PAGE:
"Just kidding," the tacked-on final scene says. "It was all innocent. You eating popcorn out there in the dark, and Lina, should be ashamed for even THINKING such things! Go home now."

It helps, out of self defense, to watch "Suspicion" with the original ending in mind. Yes, the milk is poisoned. Yes Johnny killed Beaky in Paris. Yes, he's a psychopath who lies, cheats, steals and kills. Yes, Lina believed him and loved him deeply -- the only man she's ever loved. Yes, her life is no longer worth living, now that she knows the truth about Johnny. Yes, she rightly suspects that milk is poisoned. So she writes a letter to her mother, telling the truth about Johnny's exploits, and that he is poisoning her as she writes -- and that she intends to die. She seals the letter and gives it to Johnny to mail. She drinks the milk. Johnny leaves and unknowingly drops Lina's letter into a mailbox, thus sealing his fate.

THAT'S a rewarding ending.

It also makes everything that's gone before (including writing, directing, performances and cinematography) plausible. It gives "Suspicion" a reason to exist.

But that's the novel's ending.

The film's "Lina and the audience are just paranoid" ending makes fools out of all the talent on display here. And of us.

Hold mentally to the original ending and you'll love it.

Reviewed by nycritic 9 /10

I Suspect a Cop-Out Ending...

If it weren't for the Code which did not allow murderers to get away with it at the end, or the apparent miscasting of Cary Grant as the ambiguous husband, SUSPICION would rank higher as a subtle masterpiece of sheer, romantic suspense.

Over the years many critics have stated that Grant, in his first collaboration with director Alfred Hitchcock, doesn't quite convince much as a man who progressively seems to have ulterior motives with the people around him, most notably his wife. I personally believe that evil is best expressed under a facade of deadpan deceptiveness, such as the friendly neighbors in a similar thriller, ROSEMARY'S BABY. Of course, you might think: isn't this film completely different from SUSPICION? Not really. Strip away the Satanic plot and all you have is a growing sense of paranoia surrounding a similarly mousy wife who slowly realizes her husband and everyone around her is not what they seem. And we know how that film ended.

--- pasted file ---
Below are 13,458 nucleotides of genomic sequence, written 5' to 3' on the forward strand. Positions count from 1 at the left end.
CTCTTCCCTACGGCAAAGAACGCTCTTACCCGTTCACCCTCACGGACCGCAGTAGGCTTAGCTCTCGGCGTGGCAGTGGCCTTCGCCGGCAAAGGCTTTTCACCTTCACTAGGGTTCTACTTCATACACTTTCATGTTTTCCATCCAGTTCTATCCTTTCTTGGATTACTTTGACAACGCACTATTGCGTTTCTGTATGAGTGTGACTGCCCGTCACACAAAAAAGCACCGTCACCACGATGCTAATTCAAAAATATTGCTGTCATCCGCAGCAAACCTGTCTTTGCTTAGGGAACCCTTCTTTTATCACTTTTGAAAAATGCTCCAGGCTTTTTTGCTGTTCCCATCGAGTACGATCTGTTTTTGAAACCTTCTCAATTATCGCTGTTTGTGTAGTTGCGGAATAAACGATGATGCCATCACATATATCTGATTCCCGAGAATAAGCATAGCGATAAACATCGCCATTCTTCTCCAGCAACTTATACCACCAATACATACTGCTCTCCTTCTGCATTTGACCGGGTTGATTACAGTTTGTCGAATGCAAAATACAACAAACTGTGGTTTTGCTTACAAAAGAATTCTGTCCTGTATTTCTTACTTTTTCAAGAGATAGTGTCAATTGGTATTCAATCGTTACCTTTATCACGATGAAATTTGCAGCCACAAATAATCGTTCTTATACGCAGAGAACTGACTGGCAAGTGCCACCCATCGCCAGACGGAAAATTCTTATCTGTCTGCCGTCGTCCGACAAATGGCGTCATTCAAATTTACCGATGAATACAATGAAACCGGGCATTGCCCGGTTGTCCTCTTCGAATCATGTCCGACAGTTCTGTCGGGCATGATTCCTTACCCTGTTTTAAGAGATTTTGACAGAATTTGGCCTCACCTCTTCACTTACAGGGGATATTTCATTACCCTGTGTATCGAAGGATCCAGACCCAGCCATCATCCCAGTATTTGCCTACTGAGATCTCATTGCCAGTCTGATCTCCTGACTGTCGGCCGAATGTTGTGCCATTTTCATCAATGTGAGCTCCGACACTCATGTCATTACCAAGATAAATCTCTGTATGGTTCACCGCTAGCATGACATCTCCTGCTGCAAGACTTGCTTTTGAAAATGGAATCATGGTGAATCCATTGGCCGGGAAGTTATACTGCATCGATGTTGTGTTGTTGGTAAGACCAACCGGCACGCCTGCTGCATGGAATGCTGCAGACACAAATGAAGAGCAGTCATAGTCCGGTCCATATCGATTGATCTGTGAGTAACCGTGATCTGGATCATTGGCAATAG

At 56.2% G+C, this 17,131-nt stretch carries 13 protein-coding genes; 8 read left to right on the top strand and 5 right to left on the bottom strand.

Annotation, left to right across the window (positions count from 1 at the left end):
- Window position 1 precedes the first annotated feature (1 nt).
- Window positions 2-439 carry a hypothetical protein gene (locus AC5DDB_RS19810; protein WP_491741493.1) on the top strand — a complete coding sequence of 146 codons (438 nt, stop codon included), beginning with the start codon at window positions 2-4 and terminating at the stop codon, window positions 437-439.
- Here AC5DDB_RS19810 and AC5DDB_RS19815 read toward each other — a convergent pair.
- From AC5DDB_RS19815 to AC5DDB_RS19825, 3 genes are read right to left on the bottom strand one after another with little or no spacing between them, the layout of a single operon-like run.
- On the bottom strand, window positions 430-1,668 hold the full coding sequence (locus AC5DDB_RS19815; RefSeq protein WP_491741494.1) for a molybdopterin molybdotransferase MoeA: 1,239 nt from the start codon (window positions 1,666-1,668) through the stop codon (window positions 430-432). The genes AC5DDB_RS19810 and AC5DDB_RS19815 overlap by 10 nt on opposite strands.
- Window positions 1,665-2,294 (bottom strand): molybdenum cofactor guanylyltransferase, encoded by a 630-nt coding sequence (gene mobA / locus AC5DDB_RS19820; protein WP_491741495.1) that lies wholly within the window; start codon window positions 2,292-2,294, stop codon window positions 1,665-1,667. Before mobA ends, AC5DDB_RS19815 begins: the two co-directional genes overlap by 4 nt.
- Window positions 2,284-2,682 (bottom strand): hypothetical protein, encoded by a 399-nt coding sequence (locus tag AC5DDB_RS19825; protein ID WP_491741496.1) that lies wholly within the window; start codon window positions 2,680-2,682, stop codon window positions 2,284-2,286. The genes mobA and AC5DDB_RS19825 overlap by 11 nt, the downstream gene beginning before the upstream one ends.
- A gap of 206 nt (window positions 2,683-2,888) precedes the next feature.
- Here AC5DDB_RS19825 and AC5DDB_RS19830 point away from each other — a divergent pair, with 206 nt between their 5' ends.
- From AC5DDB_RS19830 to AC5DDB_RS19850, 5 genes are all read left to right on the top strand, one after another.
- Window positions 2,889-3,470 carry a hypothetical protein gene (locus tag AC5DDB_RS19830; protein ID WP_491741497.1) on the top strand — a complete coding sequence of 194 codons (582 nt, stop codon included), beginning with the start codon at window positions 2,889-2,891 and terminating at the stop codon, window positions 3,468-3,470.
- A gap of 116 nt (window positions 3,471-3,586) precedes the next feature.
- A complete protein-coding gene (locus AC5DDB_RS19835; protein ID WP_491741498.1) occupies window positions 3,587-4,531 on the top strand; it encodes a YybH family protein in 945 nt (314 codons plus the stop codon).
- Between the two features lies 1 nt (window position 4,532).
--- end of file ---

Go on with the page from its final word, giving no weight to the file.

Grant is a perfect choice to play Johnnie Aysgard. He has the dark, handsome looks, that gleaming smile and loving charm and he literally sweeps spinster Lina McLaidlaw (Joan Fontaine, Oscar winner for this role) off her feet. His presence only vaguely suggests the menace hidden underneath and this is perfect for a convincing psychological, cerebral thriller. If Lon Chaney, for example, had played Aysgard, or Joseph Cotten, Orson Welles, or even Basil Rathbone for that matter, it wouldn't be hard to yell at the screen and pinpoint the villain in the story. Grant, however, is so completely at home in his ambiguousness that even in the climactic scene where he drives Fontaine to her mother's home, we still can't quite decide what his intentions are even though every added piece of evidence leads to the mounting horror that he is about to kill her.

And his presence is the reason this movie works as an excellent psychological thriller even if the ending is a letdown. Using an actor like Grant misleads the public into being sucked into the lighthearted tone of the first third of the story. Introducing the most trivial of incidents surrounding his playboy-like character, which gradually lead to more sinister ones does the tone darken and before we know it we're in the middle of a tense drama of wills between husband and wife and staring at that ghostly glass of milk, wondering if to drink or nor to drink.